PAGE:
Thailand wants to ban these three pesticides. The US government says no | Carey Gillam
Thailand’s leaders have said that as of 1 December, a ban will take effect on the use of the following farming chemicals: chlorpyrifos, an insecticide made popular by Dow Chemical that is known to damage babies’ brains; Syngenta’s paraquat, a herbicide scientists say causes the nervous system disease known as Parkinson’s that has been banned in Europe since 2007; and Monsanto’s glyphosate herbicide, which is linked to cancer and other health problems.
Dow, Syngenta and Monsanto have each merged their way to become bigger corporate behemoths in recent years, wielding their enhanced power in Washington to keep these and other money-making pesticides on the market. For example, before merging with DuPont earlier this year and spinning off the agrochemical business that made chlorpyrifos, Dow successfully defended continued use of chlorpyrifos despite scientific concerns. The agrochemical companies are not having as much luck keeping foreign leaders in line, however, amid growing global awareness of the risks many pesticides spell for human health.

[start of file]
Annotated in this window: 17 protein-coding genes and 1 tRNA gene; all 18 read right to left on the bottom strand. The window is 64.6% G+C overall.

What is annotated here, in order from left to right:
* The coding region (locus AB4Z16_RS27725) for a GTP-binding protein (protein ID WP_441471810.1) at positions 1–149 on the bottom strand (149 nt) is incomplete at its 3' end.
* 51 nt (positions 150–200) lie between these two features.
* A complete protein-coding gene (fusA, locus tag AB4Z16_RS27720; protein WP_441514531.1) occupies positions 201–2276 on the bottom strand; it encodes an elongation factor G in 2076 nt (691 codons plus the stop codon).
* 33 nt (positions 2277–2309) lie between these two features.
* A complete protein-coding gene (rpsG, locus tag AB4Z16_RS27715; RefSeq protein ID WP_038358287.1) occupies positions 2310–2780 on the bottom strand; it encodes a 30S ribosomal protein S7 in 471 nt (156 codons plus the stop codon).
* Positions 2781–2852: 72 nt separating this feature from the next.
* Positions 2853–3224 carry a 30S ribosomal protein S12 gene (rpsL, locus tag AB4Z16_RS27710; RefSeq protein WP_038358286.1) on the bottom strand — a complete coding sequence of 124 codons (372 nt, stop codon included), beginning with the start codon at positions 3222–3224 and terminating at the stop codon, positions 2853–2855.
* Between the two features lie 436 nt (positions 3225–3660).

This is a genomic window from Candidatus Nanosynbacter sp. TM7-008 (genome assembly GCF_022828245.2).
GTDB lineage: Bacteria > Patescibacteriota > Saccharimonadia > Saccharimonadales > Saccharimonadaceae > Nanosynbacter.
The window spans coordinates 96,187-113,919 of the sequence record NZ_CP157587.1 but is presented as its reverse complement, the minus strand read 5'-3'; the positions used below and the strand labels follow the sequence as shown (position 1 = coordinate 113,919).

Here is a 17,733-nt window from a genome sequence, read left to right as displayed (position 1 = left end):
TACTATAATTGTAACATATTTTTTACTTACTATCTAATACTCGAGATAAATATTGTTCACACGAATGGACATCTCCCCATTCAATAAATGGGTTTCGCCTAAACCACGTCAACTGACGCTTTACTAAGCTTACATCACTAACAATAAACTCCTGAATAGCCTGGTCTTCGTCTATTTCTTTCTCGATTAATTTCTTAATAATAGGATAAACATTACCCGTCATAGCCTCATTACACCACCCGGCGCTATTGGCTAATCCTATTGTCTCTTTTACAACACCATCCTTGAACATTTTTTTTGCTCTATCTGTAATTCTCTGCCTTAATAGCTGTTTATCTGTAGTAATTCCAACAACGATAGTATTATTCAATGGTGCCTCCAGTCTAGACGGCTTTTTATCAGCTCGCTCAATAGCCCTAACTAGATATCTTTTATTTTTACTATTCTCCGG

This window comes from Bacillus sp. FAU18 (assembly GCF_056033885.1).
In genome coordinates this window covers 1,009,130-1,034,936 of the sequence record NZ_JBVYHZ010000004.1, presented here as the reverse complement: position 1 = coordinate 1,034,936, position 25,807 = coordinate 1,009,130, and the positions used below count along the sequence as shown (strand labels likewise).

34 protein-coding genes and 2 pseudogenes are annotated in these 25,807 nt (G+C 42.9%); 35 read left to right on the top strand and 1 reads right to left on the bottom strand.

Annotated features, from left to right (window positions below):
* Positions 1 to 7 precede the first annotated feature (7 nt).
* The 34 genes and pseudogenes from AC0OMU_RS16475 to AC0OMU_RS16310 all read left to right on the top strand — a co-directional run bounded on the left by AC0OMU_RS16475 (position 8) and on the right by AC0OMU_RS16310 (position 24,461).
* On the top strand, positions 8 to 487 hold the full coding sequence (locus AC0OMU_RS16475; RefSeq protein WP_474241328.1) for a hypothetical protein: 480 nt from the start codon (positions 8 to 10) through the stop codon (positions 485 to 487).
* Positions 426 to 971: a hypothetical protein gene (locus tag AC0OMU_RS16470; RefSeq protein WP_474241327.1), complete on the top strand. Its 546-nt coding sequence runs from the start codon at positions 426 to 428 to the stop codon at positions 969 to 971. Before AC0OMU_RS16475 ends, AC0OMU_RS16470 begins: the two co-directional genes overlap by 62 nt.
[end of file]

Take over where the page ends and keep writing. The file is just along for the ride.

Thailand joins dozens of countries that have already banned or are planning bans on paraquat, chlorpyrifos and/or glyphosate. Thailand’s national hazardous substances committee voted last month to ban all three due to the dangers established by scientific evidence.